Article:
The Civil Infrastructure Platform (CIP) project aims to speed implementation of Linux-based civil infrastructure systems, build upon existing open source foundations and expertise, establish de facto standards by providing a base layer reference implementation, and contribute to and influence upstream projects regarding industrial needs. CIP is driven by some of the world’s leading manufacturers of civil infrastructure systems and industry leaders including Codethink, Hitachi, Plat’Home, Renesas, Siemens and Toshiba.
This spotlight series highlights CIP members and how they are contributing to open source software solutions that will benefit the world’s technical systems. Today, we highlight Renesas in a conversation with Takehisa Katayama, Manager at Renesas Electronics Corporation.
What does your company do?
Renesas Electronics Corporation delivers trusted embedded design innovation with complete semiconductor solutions that enable billions of connected, intelligent devices to enhance the way people work and live—securely and safely.
To develop a safer, healthier, greener, and smarter world, Renesas offers three layers of solutions to provide optimal services with added value for customers in our three focus domains: Automotive, Industrial and Broad-based.
What is your role?
In Renesas, I am responsible for developing/maintaining the Linux kernel and open source software components that work on Renesas RZ/G MPU targeting industrial market.
In the CIP project, I am a member of the Technical Steering Committee (TSC) and the Governing Board as representative from Renesas. Renesas provides RZ/G1M boards as a reference board in the project so we can aggressively contribute the drivers upstream based on “upstream first” policy. We also contribute to advance Board At Desk (B@D), CIP’s testing environment, which just launched a new version.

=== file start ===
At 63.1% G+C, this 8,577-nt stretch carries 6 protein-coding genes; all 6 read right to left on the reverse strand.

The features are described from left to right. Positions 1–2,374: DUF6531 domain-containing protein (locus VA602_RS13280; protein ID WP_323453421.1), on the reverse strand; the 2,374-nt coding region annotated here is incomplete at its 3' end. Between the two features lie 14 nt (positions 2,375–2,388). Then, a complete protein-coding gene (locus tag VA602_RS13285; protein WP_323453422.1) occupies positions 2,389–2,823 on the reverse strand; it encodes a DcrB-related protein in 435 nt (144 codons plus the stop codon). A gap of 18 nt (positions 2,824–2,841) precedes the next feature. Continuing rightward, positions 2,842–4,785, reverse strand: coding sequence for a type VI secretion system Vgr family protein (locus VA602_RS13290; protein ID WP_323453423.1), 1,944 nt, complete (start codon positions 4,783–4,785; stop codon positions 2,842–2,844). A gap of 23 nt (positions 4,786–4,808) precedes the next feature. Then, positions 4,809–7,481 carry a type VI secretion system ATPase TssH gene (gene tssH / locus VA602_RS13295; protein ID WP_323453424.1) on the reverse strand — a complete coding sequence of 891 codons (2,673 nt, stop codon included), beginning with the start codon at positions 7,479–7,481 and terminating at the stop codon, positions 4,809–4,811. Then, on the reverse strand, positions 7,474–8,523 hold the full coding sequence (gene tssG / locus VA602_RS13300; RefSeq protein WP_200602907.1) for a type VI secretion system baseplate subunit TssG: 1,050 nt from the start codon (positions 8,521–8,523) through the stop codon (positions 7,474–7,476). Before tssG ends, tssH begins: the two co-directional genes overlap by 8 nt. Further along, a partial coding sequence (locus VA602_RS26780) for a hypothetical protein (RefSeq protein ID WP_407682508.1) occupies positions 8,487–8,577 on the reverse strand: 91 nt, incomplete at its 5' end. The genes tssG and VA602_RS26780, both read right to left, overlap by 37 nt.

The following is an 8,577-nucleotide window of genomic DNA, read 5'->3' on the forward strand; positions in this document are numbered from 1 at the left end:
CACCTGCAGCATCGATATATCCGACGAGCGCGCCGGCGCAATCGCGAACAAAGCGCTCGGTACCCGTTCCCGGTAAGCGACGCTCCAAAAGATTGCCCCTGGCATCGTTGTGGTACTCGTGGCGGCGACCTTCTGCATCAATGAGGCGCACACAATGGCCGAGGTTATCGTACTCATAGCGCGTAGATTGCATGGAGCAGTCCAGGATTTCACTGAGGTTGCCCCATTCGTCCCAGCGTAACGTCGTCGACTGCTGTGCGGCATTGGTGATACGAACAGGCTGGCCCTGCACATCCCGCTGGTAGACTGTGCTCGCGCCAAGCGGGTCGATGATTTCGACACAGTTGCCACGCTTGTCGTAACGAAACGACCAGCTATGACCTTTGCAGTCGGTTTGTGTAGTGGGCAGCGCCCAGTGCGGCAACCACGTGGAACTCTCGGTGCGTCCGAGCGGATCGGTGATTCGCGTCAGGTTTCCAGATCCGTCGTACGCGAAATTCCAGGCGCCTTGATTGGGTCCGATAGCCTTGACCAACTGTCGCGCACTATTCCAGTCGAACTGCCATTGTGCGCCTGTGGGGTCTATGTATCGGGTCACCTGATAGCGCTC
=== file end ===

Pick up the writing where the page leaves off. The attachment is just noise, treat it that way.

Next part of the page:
Why did your company join CIP? Can you provide a use case scenario?
Devices currently used in the industrial field are getting more advanced with networking capabilities, as result of the standardization of IoT and Industry 4.0, and multimedia functionalities such as video and graphics processing. An increasing amount of Renesas customers are considering making the switch to Linux because that OS supports a wide array of software for implementing such functions.
However, in the industrial field, after the introduction of equipment, it is necessary to operate for a long period of time, usually more than 10 years. In addition, improvement of reliability and real-time operation is also a requirement.
The CIP project was launched to provide a platform that will meet this need. Renesas considers this project extremely important in terms of providing industrial solutions to support the “smart society” of the future. As a semiconductor manufacturer, by participating in the project, Renesas aims to substantially reduce the additional development and maintenance burdens for customers associated with boosting the reliability and real-time responsiveness of software for industrial devices.
How are you currently active in CIP?
Renesas was the first semiconductor manufacturer to join the CIP project and help provide an industrial grade software base layer for the civil infrastructure system supporting the lifeline. In addition to these activities, Renesas actively carries out activities to provide super long-term support, high reliability, and robust security for embedded devices for industrial use.
How are you going to use the software?
In October 2016, Renesas released the “RZ/G Linux Platform” which enables manufacturers of industrial products to reduce the Total Cost of Ownership (TCO) targeting the domestic Japanese market.
Renesas built upon this by releasing a new RZ/G platform this month based on CIP SLTS kernel for worldwide. This release is a direct result of our CIP activities and the collaboration with other members. Renesas is expecting that Linux will become more popular for embedded industrial products that require high reliability.
What benefits have you seen or what do you expect to achieve?
RZ/G is targeting the industrial market and almost all customers in this field have demands like fixing security holes to ensure a stable kernel for long term operation. The CIP kernel maintenance policy meets the above demands by backporting the latest functionality for 5 years and applying “Bug-fixes” to current kernel for 15 years or more. Renesas is expecting CIP and members to help respond to these various demands and ensure long-term operation.
Where do you see civil infrastructure systems in 20 years?
We hope we can see everywhere in the industrial market.